As we head into the home stretch for this year’s SOX programs, we thought it would be helpful to highlight some key areas of focus by auditors that deserve particular attention this year. No year is ever the same: From dealing with pandemic-related risks to implementing new accounting standards, companies always have new considerations when it comes to complying with SOX. Based on my SOX crystal ball, here’s what I expect will be key areas of focus in SOX assessments.
How Is Your SOX Compliance in These Key Areas?
Not surprisingly, auditors’ areas of focus tend to align with the areas that the Public Company Accounting Oversight Board has been prioritizing during its inspections. Here’s what the PCAOB says about that:
“While inspections vary by firm, we may focus on auditor’s risk assessment processes, financial reporting, and audit areas affected by economic trends or pressures, audit areas that present challenges and significant risk, new accounting standards, and areas of recurring audit deficiencies.”
What does this thinking mean for SOX compliance in 2021? Well, let’s start with areas of recurring audit deficiencies—we’ve seen internal controls over financial reporting on that list for many years, and no matter how much effort companies put into making improvements, it still isn’t enough in the PCAOB’s view. With all this mind, here some aspects of ICFR that merit your attention this SOX season:
Risk assessment process: Spend the time to prepare a thorough risk assessment and include robust documentation. Have you identified all the areas for potential material misstatements? Do you have controls to mitigate your significant risks? Are all your financial statement assertions covered?
Many companies have addressed the risks in their control set associated with the sudden shift to remote work made because of COVID shelter-in-place orders, but the pandemic continues to present risks to the business. We continue to see supply chain shortages crop up as well as other new impacts of our pandemic life. Be sure you have addressed key changes to your business in your risk assessment.
If you’ve recently adopted new accounting standards, such as ASC 606 (Revenue) or ASC 842 (Leases), or refined your workflow and processes in these areas, make sure you’ve updated your design of controls to reflect the new risks and process flows as part of your sox compliance program.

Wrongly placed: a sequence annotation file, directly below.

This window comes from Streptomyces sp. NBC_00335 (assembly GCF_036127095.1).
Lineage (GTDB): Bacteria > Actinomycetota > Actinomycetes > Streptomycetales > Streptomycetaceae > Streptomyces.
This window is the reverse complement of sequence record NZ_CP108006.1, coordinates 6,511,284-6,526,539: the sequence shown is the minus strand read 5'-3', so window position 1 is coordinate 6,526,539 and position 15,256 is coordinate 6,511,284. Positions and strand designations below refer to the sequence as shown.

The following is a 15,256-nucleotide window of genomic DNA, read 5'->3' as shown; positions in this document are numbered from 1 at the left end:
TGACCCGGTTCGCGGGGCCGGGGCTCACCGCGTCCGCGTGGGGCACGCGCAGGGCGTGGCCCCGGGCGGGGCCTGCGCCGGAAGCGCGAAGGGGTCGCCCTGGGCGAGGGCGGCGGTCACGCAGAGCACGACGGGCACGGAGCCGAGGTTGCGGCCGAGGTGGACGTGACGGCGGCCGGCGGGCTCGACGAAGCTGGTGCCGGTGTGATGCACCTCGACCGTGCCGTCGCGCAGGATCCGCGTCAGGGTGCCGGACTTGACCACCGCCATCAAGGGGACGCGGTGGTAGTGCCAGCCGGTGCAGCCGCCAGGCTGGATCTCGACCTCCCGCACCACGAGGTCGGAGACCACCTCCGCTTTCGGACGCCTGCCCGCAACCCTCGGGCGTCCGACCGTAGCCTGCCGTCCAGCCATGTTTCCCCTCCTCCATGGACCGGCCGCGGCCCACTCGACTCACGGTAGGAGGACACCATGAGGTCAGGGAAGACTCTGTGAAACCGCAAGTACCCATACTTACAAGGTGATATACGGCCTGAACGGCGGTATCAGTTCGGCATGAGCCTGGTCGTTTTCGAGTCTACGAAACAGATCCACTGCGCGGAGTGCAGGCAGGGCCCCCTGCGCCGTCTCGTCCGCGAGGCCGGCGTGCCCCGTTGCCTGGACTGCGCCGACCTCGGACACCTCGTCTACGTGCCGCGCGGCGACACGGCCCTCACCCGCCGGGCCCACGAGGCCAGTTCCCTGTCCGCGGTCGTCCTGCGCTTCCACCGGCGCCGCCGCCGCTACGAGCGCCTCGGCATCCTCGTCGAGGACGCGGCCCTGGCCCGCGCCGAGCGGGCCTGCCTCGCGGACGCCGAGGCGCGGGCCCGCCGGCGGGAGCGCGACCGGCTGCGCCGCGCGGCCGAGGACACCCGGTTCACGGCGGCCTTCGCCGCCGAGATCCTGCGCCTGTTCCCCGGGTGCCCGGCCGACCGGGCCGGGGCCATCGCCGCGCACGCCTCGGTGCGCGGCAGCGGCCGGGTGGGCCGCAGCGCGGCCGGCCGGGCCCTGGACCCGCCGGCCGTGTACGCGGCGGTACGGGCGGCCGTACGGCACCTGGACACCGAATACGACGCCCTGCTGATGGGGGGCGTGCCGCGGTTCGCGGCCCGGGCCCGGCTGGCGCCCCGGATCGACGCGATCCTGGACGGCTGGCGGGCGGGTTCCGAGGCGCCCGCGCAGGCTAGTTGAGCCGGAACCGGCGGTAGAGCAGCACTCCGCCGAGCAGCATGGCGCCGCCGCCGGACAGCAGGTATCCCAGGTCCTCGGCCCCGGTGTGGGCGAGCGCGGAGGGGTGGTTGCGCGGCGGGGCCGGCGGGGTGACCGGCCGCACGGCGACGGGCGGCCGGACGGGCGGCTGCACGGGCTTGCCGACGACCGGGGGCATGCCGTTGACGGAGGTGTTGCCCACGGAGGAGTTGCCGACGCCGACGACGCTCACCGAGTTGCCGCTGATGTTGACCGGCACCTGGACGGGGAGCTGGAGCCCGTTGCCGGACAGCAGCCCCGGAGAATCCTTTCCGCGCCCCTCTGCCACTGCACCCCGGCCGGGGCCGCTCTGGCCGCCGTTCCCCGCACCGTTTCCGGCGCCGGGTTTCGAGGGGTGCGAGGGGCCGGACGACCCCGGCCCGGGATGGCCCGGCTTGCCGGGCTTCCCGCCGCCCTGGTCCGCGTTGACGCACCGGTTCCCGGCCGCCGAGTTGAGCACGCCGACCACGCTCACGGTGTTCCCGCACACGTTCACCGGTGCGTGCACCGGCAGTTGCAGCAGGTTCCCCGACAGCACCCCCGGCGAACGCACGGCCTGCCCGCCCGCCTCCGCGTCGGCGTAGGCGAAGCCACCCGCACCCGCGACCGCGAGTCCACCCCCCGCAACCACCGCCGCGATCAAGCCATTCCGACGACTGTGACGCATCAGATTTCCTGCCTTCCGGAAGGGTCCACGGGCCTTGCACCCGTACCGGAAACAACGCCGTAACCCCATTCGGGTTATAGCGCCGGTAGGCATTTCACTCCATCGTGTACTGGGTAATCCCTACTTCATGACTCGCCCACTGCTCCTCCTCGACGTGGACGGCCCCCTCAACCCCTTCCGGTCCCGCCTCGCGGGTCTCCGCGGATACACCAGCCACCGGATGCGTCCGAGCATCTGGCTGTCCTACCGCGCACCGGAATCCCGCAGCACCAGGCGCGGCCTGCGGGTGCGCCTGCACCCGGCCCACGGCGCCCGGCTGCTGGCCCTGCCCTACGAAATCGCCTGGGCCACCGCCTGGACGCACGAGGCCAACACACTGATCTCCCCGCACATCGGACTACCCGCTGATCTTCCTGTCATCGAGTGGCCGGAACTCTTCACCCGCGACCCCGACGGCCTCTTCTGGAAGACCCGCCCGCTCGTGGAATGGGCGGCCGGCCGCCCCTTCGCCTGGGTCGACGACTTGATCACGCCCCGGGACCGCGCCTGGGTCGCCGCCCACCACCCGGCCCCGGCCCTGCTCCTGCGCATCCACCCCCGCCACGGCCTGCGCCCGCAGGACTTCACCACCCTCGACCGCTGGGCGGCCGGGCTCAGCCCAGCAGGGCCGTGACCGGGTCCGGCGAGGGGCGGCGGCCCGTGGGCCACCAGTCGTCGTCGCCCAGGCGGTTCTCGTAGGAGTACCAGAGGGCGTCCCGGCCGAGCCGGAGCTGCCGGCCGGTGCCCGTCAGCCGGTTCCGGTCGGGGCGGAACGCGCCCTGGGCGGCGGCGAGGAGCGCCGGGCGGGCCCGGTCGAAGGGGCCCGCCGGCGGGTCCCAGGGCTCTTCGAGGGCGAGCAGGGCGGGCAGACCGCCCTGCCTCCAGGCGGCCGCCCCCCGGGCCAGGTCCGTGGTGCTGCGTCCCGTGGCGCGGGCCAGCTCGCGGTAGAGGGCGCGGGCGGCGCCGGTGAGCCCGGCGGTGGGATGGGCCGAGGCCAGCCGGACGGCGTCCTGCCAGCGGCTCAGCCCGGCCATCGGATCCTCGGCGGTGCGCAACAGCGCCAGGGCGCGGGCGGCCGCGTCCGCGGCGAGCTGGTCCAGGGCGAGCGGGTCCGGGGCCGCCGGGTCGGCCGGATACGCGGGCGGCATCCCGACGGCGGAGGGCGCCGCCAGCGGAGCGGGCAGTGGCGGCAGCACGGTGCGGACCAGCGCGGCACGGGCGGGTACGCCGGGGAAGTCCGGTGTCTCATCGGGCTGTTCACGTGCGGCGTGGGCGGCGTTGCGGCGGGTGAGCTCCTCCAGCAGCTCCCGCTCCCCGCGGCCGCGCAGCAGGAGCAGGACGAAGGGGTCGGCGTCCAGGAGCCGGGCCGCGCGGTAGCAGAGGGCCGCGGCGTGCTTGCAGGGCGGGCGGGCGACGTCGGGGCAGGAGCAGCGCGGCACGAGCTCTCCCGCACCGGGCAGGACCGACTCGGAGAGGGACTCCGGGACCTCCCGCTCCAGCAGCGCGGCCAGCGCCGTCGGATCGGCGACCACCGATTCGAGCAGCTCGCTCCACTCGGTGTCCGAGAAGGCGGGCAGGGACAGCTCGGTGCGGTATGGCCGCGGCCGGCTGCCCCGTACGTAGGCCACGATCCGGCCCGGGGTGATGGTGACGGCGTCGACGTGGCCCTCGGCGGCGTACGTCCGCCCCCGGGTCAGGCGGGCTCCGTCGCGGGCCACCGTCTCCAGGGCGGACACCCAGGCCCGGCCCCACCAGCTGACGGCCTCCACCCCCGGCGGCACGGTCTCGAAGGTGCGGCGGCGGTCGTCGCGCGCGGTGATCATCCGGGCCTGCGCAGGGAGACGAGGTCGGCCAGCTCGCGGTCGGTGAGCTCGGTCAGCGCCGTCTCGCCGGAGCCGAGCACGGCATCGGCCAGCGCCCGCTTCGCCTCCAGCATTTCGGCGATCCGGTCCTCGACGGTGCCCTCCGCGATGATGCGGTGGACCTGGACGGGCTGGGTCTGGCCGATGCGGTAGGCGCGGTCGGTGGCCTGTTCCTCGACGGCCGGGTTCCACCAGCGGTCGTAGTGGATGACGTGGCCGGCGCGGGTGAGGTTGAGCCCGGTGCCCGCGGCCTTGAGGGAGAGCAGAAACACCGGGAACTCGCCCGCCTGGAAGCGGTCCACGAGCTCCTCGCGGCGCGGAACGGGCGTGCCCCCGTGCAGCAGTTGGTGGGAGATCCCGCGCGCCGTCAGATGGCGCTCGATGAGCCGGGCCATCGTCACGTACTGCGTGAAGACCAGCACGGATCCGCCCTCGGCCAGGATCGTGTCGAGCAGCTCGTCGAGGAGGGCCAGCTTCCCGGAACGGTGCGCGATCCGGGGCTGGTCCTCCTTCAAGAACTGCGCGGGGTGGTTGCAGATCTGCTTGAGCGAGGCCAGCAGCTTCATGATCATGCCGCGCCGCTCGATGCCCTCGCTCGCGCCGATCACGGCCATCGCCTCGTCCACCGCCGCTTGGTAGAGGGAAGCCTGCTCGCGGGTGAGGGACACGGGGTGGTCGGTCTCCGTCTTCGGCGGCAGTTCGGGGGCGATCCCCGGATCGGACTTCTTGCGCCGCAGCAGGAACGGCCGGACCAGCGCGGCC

Management review controls: This has been on the PCAOB list for quite some time—so expect to see further scrutiny here. Look to stated precision levels utilized in the management review process and what the reviewer does when something falls outside those threshold levels, or what happens when the process doesn’t follow the “normal” process. Your auditors will likely expect to see documentation showing that you’ve done these steps for each review.
Completeness and accuracy of IPE: From a SOX perspective, IPE, or “information produced by the entity,” means documenting how control operators satisfy themselves that the data used in the execution of the control is complete and accurate. It sounds simple enough, and yet this is an area that gives most people trouble. We see the whole range of reactions in our client base—from control owners who say, “I get this report from our IT team—it’s their job to make sure it’s complete and accurate” to “It’s a canned report from a leading cloud company—of course it’s complete and accurate.” The reality is, the responsibility for completeness and accuracy is shared between the application owner and the application user.
Let’s break this down even further:
For canned reports—standard reports that you run from a third-party application—you’ll need to demonstrate the report was generated using the appropriate parameters, that the calculations performed in the report are accurate, and that the vendor has effective access and change management controls in place.